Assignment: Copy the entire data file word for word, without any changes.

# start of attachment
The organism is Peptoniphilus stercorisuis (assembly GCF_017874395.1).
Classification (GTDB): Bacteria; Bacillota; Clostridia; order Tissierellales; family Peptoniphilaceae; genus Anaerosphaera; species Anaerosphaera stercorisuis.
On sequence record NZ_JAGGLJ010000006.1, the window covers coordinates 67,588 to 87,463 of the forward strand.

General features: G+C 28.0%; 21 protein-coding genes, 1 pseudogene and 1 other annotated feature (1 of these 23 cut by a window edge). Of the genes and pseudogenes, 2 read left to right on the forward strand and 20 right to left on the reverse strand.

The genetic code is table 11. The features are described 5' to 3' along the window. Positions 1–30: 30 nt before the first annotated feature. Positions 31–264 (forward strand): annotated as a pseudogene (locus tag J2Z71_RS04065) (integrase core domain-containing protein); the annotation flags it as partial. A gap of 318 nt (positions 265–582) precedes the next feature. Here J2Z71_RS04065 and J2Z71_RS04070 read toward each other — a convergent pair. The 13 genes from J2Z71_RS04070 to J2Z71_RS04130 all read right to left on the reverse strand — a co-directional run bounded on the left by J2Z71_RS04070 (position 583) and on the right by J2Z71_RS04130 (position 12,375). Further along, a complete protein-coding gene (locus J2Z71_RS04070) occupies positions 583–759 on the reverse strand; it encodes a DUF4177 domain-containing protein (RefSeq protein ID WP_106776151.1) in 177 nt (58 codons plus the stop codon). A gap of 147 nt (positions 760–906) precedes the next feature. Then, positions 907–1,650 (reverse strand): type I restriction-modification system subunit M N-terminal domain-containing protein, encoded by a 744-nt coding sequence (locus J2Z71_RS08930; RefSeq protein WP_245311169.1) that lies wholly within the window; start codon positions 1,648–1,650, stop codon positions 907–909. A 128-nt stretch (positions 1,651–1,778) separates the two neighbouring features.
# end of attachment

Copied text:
The organism is Peptoniphilus stercorisuis (assembly GCF_017874395.1).
Classification (GTDB): Bacteria; Bacillota; Clostridia; order Tissierellales; family Peptoniphilaceae; genus Anaerosphaera; species Anaerosphaera stercorisuis.
On sequence record NZ_JAGGLJ010000006.1, the window covers coordinates 67,588 to 87,463 of the forward strand.

General features: G+C 28.0%; 21 protein-coding genes, 1 pseudogene and 1 other annotated feature (1 of these 23 cut by a window edge). Of the genes and pseudogenes, 2 read left to right on the forward strand and 20 right to left on the reverse strand.

The genetic code is table 11. The features are described 5' to 3' along the window. Positions 1–30: 30 nt before the first annotated feature. Positions 31–264 (forward strand): annotated as a pseudogene (locus tag J2Z71_RS04065) (integrase core domain-containing protein); the annotation flags it as partial. A gap of 318 nt (positions 265–582) precedes the next feature. Here J2Z71_RS04065 and J2Z71_RS04070 read toward each other — a convergent pair. The 13 genes from J2Z71_RS04070 to J2Z71_RS04130 all read right to left on the reverse strand — a co-directional run bounded on the left by J2Z71_RS04070 (position 583) and on the right by J2Z71_RS04130 (position 12,375). Further along, a complete protein-coding gene (locus J2Z71_RS04070) occupies positions 583–759 on the reverse strand; it encodes a DUF4177 domain-containing protein (RefSeq protein ID WP_106776151.1) in 177 nt (58 codons plus the stop codon). A gap of 147 nt (positions 760–906) precedes the next feature. Then, positions 907–1,650 (reverse strand): type I restriction-modification system subunit M N-terminal domain-containing protein, encoded by a 744-nt coding sequence (locus J2Z71_RS08930; RefSeq protein WP_245311169.1) that lies wholly within the window; start codon positions 1,648–1,650, stop codon positions 907–909. A 128-nt stretch (positions 1,651–1,778) separates the two neighbouring features.